Editorial by Tom Demerly.
I'm a bit early with this,
but the excitement is boiling over. It does every year.
The biggest sporting event in the world is coming: The
Tour de France.
This year's Tour will be a rare edition of this massive,
fabled event. It is the 100th anniversary. Before the
first rider rolls down the start ramp in the prologue
the intrigue and controversy have already hit the headlines.
The team of Mario Cipollini, current World Champion,
has been passed over for one of four wild card selections
of teams competing in The Tour.
It's an unpopular decision outside of France. The specter of
drugs hangs over The Tour. People are wondering about security
for a race that unfolds over open roads in front of millions
of spectators inches from the competitors.
And then there is the big question: Will he do
Lance Armstrong has an enormous opportunity. Win
five Tours de France in a row. No other American has done it.
Only one human has done five in a row. Five in a row. Unfathomable.
The pressure of that alone on the shoulders of a young man is
To try to put this event in some kind of perspective
let's try this: Maybe you have run a marathon in around four
hours, or a bit faster. Good job. That's pretty fast. Now, do
that again. When you get to the finish line turn around and
repeat. That's right, run two marathons. Do it fast. Don't pay
any attention to the weather. Rain, 100 degree temperatures,
wind. Never mind that. Just do it. OK, you ran two marathons,
fast, back to back? Good. Now do that for 20 days in a row.
Boom, that's not too much different than doing the Tour de France.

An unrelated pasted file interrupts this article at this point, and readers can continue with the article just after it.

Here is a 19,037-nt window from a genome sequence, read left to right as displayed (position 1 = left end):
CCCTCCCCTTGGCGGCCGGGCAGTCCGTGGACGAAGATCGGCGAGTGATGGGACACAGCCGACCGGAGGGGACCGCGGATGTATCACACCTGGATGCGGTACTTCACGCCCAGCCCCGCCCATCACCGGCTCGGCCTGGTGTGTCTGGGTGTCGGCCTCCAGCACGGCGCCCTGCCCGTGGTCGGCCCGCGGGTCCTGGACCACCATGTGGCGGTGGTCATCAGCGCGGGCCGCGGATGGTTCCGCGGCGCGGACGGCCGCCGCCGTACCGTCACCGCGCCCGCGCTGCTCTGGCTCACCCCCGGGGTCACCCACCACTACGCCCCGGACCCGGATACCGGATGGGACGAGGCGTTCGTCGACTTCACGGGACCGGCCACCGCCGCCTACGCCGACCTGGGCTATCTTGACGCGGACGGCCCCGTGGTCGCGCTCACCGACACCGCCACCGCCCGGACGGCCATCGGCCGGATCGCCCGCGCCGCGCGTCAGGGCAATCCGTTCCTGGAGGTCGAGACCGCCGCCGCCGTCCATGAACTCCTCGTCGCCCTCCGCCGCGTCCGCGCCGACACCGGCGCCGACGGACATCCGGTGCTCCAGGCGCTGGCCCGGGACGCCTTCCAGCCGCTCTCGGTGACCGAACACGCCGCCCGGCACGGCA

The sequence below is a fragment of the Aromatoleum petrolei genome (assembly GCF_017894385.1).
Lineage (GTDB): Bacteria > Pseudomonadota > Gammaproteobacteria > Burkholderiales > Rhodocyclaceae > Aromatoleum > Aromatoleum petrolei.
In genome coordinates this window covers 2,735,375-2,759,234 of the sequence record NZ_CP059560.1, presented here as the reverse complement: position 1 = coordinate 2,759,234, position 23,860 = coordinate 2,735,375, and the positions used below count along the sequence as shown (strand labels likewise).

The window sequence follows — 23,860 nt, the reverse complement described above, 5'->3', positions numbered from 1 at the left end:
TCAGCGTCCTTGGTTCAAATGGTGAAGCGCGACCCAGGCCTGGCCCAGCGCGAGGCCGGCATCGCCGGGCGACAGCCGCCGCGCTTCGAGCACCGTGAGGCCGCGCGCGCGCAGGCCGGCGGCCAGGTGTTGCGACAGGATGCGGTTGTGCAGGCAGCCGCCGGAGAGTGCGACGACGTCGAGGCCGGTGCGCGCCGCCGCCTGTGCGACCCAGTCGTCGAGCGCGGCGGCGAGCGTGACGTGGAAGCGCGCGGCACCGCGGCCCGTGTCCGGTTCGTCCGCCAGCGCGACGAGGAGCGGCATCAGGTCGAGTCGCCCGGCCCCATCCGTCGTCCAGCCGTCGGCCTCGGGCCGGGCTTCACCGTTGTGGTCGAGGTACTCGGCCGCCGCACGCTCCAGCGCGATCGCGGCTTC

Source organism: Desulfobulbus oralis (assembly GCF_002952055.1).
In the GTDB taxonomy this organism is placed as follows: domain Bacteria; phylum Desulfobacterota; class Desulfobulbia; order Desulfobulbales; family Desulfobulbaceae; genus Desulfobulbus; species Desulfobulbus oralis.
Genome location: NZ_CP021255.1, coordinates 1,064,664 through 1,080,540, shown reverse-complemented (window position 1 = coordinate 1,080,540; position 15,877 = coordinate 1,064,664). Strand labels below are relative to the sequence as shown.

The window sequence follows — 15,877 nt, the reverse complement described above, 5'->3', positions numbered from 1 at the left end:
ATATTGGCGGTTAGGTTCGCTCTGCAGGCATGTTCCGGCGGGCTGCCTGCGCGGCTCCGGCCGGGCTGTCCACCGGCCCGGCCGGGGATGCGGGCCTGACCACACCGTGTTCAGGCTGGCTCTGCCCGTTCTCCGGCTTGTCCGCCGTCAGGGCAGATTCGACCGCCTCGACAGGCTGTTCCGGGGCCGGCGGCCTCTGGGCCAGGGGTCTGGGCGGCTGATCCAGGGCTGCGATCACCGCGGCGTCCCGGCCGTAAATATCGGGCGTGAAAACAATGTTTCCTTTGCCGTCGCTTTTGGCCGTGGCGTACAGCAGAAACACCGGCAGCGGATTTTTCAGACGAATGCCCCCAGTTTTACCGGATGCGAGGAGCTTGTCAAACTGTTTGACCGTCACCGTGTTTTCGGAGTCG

You doubt it? Think about this: Some mountain stages in the
tour take over seven hours for the top guys to complete. It
would take us over ten, probably twelve. The time trials are
won at an average speed often approaching 35 m.p.h. That's the
average speed for over 25 miles for a guy like Botero, Simoni,
Hamilton or Armstrong. Not impressed? OK, try this: Get your
bike up to 35mph on the flats. Hold it there for an hour. Of
course, you need to slow down on the hills and for tight turns,
so that means you better go 40 mph on the flats to make up for
it. Remember; hold that for an hour. But other than that, It's
probably pretty easy. Heck, my buddy Frankie did it nine times
and I ride with him all the time. Oh, we should mention the
two million spectators that view a tour stage live, in person,
and the hundreds of millions watching on TV. Compared to the
Tour de France, the Superbowl is like a bass fishing contest.
It seems appropriate to make some sort of prediction,
so I'll potentially make an ass out of myself (regular occurrence
anyway) and deliver my semi-informed analysis of this years
Again, the big question is, will he do it? Let's
think about this. Armstrong has done it four times in a row.
He may have the power, fitness, mentality and team to do it
again. He may not.
Everybody has challenging years, and this is one
for Armstrong. He beat the cancer thing years ago, showing he
is one bad dude. But now he has to beat the dreaded "D".
His relationship with his wife has been on the rocks, and is
now rumored to be back off the rocks. There's no doubt, that
chick is a handful, but so is Lance. One problem is these two
are from different sides of the tracks. Anyone will tell you,
that makes a difference. Word in the rumor mill is they are
patching things up. Good. But the emotional roller coaster has
to have an effect. Or maybe not: That is the thing with Armstrong